2018 WELLBORN HUB CONFERENCE AGENDA
Thursday, November 1, 2018
Lake Morey Resort, Fairlee, Vermont
Registration, coffee, and tea
Keynote- “Ecology of Hope” with Cheryl Charles, Ph.D.
Dr. Charles will draw on her decades of commitment and continuing work to connect children with nature in their everyday lives in this keynote address. Grounded in research as well as experience, Cheryl provides a sense of purpose along with practical suggestions for action by all of us who are concerned about the nature of childhood, the health of communities and the future of the Earth.
Cheryl Charles, Ph.D., is an innovator, author, organizational executive, and educator. She is founding Executive Director of the Nature-Based Leadership Institute at Antioch University New England and the Co-Founder, President and CEO Emerita of the Children & Nature Network. Currently, she coordinates the Network’s international activities and participates as a member of the Science of Nature-Based Learning Collaborative Research Network, a major three-year project funded by the National Science Foundation.
Break for coffee and tea
Breakout Session One
Our H-Cubed Program: Healthy Habits of Harmony and A Pathway to Sustainability Within Schools
Chance Lindsley & Kim Goode, Newbury Elementary School
H-Cubed fosters 2 things: a more sustainable and impactful approach to social emotional learning, utilizing the experiential learning cycle to deepen students’ awareness of self and others, & planning time & support for teachers to design place/project-based learning opportunities for students.
A Week in the Woods: Learning Beyond the Classroom
Janis Boulbol & Meg Hopkins, Sharon Elementary School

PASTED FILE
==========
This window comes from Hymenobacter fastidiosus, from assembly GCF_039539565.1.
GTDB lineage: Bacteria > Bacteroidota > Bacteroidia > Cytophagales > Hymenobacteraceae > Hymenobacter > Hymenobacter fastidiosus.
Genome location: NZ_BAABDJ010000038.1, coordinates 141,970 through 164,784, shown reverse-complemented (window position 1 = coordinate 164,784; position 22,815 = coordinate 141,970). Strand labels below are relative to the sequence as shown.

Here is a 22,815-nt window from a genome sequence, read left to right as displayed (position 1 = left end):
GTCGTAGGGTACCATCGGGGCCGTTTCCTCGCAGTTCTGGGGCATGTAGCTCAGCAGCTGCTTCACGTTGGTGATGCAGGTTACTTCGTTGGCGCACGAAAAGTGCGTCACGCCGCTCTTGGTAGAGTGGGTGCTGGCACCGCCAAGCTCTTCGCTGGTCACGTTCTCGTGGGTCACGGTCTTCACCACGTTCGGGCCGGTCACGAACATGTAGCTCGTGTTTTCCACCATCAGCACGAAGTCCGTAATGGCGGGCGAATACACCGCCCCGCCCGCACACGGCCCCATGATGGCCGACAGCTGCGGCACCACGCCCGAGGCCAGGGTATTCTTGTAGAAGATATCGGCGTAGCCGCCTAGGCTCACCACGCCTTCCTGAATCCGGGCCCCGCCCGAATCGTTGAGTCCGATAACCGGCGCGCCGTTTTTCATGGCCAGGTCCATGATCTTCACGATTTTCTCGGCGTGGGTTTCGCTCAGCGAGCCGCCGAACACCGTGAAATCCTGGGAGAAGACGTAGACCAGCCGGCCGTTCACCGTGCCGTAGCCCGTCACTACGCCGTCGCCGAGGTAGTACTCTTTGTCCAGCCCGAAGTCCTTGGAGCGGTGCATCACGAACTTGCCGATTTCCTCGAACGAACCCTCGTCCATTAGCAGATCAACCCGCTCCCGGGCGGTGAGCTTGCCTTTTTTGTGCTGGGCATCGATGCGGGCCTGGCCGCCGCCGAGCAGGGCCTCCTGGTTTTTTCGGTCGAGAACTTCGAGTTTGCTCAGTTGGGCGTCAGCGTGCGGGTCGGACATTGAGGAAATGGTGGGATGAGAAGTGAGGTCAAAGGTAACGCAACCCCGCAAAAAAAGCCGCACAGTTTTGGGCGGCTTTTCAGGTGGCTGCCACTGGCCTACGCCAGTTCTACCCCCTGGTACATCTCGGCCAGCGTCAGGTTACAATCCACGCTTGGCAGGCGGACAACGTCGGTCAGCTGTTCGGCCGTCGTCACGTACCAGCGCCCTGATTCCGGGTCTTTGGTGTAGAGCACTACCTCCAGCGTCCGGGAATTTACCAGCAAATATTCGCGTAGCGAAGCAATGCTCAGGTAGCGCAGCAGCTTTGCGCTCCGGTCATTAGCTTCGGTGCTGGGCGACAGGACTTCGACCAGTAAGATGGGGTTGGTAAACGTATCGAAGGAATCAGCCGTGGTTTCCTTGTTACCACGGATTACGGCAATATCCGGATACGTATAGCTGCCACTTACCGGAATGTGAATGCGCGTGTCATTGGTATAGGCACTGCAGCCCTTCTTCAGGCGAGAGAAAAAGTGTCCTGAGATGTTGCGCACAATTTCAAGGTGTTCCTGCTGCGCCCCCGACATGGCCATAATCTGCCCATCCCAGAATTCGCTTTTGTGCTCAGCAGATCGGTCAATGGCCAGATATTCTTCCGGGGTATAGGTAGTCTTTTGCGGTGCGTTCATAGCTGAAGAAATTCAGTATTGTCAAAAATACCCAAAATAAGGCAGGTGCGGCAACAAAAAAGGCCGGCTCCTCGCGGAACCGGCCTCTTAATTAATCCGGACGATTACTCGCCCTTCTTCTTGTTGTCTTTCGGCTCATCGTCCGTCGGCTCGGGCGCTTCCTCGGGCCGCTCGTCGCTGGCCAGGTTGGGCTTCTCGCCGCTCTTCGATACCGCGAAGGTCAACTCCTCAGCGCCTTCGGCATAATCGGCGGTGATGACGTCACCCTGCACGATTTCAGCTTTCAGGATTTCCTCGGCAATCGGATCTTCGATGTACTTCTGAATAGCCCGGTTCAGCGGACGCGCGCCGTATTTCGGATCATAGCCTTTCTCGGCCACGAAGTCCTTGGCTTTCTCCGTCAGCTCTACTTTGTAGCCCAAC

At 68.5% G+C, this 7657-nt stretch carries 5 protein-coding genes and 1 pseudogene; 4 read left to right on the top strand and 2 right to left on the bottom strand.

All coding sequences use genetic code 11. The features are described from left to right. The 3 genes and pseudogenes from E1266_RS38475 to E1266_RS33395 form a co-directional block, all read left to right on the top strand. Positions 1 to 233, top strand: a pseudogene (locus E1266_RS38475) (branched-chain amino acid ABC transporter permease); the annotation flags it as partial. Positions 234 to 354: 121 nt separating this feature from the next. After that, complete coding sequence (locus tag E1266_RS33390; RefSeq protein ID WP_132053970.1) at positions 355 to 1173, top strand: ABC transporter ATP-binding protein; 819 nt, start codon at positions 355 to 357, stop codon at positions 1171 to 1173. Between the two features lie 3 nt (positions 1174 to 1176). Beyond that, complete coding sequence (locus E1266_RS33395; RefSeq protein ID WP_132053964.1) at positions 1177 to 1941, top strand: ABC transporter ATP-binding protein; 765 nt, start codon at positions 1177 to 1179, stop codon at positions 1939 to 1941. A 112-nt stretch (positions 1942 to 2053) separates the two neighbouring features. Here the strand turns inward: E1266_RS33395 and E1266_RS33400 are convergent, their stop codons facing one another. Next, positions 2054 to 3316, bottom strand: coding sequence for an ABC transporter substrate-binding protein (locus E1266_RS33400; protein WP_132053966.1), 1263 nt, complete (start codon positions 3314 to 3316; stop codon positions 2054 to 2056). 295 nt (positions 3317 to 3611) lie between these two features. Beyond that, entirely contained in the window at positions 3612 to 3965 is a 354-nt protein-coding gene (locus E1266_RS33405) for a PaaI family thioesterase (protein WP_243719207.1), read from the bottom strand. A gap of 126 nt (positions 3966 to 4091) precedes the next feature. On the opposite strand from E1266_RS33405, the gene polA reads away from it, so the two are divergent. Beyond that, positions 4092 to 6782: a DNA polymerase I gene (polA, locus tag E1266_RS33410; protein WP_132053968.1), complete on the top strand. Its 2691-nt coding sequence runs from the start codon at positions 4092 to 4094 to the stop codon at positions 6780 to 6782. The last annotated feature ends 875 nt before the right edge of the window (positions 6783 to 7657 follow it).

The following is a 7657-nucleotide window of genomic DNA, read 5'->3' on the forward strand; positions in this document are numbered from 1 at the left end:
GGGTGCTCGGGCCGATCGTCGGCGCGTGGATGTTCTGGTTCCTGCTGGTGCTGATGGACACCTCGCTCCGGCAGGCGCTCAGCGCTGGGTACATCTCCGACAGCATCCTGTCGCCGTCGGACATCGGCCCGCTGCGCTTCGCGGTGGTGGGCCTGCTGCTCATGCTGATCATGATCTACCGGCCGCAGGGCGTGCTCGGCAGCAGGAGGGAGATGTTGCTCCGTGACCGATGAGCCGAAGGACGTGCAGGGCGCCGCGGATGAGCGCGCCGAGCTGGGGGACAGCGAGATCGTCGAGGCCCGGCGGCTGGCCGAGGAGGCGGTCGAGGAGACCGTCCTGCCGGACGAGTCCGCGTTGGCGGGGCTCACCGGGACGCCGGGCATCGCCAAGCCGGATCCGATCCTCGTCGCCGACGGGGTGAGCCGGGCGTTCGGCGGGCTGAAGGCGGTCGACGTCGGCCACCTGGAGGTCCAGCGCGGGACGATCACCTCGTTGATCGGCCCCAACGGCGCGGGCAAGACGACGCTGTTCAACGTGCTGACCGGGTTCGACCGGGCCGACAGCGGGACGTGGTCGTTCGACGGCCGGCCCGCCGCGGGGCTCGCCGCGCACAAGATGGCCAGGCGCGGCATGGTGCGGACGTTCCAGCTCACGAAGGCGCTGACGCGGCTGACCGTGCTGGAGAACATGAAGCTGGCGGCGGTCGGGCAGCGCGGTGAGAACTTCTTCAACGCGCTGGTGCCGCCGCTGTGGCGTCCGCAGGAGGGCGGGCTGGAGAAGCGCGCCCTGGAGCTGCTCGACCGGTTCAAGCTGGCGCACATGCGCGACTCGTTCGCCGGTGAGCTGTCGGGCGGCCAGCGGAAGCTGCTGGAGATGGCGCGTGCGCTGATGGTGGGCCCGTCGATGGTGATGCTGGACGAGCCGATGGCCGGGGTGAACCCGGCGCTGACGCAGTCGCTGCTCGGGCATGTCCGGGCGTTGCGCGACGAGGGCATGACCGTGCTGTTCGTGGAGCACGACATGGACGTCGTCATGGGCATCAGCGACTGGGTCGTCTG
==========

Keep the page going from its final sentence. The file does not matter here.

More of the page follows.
A Week in the Woods is a model for creating core routines and thematic integration for outdoor learning. Developing an engaging, consistent outdoor learning curriculum creates learners who are invested in their place, feel a deep connection to the land and want to sustain it for the future.
From the Big Scholars of the World to the Little Scholars of the Woods: Translating Early Childhood Research into Practice
Amy Powers, PEER Associates & Eliza Minucci, ForestKinder
A workshop for the head AND the hands. We’ll discuss practical findings from the latest research on nature play and learning, and then head outside where we’ll participate in activities and facilitation that promote the outcomes/benefits described in the research.
New Hampshire and Vermont Harvest of the Month: Using Food and Cooking as a Vehicle for Connections
Beth Roy, Vital Communities Upper Valley Farm to School Program
During this hands-on session you will be introduced to the resources of VT and NH Harvest of the Month. We will then get our hands dirty as we cook ourselves a tasty snack and investigate the connections we can make with our classroom learning, gardens, and communities.
Teaching with i-Tree
Judy Silverberg, New Hampshire Project Learning Tree & Susan Cox, USDA Forest Service
Explore hands-on activities developed by Project Learning Tree that help secondary students discover and analyze the ecosystem services that trees provide. Students input data they collect into the free i-tree design online tool that calculates the dollar value of the benefits provided by a tree.